Thursday, July 26, 2007
Cutting Plaster - Wood doors
Plaster is a lot tougher to cut than drywall. The degree of difficulty depends on the type of plaster system that was used. The oldest type of plaster was applied over closely spaced strips of wood called wood lath. Plaster contains mostly sand and is abrasive enough to strip the teeth right off a reciprocating-saw blade. Instead, chop through the plaster with a wide flooring chisel or a brick chisel. After outlining the cut with a chisel, break up the intervening plaster with a hammer. Once the plaster falls off, cut the wood lath with a saw.
The next type of plaster was used in the early 1900s, when wire lath replaced wood lath. To remove this plaster, score and break it. The plaster will ding to the wire lath, exposing a strip about 2 in. wide. Cut the wire lath using a combination of a chisel, sheet-metal snips, and wire cutters. You can then pry away plaster panels from the framing with a pry bar. Wear heavy protective clothing and leather gloves.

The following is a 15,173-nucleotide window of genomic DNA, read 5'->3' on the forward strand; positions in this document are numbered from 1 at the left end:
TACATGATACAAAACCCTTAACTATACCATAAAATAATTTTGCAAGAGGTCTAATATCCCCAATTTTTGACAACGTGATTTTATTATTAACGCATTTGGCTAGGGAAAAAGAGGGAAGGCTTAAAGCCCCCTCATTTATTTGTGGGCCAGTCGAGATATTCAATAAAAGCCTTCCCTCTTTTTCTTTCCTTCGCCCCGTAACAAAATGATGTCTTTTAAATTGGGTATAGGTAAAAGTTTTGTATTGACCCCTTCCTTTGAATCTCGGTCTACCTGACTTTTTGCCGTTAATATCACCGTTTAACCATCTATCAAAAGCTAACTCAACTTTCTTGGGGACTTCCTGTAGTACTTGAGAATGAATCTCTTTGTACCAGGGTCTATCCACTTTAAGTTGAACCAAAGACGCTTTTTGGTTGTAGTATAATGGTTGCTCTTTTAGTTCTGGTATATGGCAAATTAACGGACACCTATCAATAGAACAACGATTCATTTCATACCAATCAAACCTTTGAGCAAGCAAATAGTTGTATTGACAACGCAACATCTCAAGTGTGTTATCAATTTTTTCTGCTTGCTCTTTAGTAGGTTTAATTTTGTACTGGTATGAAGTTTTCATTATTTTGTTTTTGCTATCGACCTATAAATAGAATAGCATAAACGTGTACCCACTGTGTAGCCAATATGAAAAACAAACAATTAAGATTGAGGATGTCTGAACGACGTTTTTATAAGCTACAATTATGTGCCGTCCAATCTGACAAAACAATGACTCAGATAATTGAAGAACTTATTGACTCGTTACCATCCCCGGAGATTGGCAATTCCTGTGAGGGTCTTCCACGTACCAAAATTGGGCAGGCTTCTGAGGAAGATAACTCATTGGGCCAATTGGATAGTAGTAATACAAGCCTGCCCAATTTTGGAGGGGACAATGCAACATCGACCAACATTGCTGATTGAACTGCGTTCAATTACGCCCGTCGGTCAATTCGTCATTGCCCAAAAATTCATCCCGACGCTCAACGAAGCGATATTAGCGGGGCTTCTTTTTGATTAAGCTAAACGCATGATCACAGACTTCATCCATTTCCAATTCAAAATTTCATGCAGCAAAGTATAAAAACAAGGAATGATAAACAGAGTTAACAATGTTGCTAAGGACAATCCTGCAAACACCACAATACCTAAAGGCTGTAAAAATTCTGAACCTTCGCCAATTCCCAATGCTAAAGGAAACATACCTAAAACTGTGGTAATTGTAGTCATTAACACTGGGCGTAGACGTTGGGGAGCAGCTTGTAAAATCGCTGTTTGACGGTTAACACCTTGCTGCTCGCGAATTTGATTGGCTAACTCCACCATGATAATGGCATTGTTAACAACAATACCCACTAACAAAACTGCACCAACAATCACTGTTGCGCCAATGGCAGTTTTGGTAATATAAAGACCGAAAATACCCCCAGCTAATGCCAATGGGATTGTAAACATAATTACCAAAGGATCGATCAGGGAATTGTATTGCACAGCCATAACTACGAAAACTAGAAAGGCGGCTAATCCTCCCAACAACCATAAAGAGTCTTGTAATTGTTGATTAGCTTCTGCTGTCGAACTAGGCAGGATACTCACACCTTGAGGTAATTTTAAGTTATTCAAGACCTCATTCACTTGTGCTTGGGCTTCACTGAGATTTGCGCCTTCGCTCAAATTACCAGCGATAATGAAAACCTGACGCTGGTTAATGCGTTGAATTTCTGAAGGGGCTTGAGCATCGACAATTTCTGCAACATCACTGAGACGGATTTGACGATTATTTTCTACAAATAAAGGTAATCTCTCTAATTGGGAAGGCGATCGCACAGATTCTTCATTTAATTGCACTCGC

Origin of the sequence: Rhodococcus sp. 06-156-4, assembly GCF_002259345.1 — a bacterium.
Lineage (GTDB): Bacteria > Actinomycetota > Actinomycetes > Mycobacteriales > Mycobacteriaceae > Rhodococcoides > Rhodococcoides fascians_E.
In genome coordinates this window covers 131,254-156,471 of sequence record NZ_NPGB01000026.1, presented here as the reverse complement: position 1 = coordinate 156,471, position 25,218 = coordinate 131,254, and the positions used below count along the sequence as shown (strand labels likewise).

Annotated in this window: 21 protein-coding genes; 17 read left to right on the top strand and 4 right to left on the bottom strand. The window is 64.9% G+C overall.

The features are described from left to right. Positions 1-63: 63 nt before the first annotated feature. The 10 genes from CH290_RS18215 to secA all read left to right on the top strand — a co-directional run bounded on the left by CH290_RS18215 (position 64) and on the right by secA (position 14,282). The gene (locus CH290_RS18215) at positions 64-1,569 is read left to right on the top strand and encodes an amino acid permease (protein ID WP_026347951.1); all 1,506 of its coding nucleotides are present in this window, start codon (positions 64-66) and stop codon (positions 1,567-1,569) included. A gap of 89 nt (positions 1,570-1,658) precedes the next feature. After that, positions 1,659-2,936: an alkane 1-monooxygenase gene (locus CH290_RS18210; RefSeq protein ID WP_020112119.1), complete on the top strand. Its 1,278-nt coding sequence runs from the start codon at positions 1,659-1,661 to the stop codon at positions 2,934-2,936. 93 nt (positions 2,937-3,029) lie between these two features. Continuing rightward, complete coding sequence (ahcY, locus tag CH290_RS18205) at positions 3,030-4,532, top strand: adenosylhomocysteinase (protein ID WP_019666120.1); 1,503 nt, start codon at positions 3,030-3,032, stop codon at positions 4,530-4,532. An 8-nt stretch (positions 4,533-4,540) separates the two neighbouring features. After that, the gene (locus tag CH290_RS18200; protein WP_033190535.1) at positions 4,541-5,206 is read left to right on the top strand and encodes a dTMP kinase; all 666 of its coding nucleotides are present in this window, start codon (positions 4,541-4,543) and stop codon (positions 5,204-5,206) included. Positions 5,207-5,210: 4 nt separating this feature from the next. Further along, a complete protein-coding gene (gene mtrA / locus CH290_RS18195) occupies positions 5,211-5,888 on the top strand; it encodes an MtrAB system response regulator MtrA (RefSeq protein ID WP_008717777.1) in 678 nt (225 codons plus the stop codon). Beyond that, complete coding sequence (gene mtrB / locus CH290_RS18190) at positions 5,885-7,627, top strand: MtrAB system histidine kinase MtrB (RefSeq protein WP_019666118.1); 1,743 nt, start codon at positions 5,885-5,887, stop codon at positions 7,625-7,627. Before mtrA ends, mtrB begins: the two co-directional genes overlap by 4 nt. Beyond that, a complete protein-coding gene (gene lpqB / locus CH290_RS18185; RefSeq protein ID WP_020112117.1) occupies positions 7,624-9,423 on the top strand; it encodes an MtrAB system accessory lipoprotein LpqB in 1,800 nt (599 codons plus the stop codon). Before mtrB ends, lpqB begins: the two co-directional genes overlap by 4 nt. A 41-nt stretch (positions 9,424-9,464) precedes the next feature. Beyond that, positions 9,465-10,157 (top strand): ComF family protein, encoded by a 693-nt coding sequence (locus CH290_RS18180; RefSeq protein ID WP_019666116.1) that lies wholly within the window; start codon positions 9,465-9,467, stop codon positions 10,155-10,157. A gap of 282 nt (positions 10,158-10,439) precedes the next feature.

The last type, modern plaster, is applied over gypsum lath, a drywall-like product that can be cut with a reciprocating saw. The plaster veneer is quite hard, so you may need to score the surface with a chisel before sawing the gypsum lath.
Once the framing is complete, fasten the wall surfaces to the framing around the opening. Be careful to place the nails so that they'll be covered by the trim. For more information please contact Greatdoorsandgates.com developer of Wood doors and Wrought iron doors.
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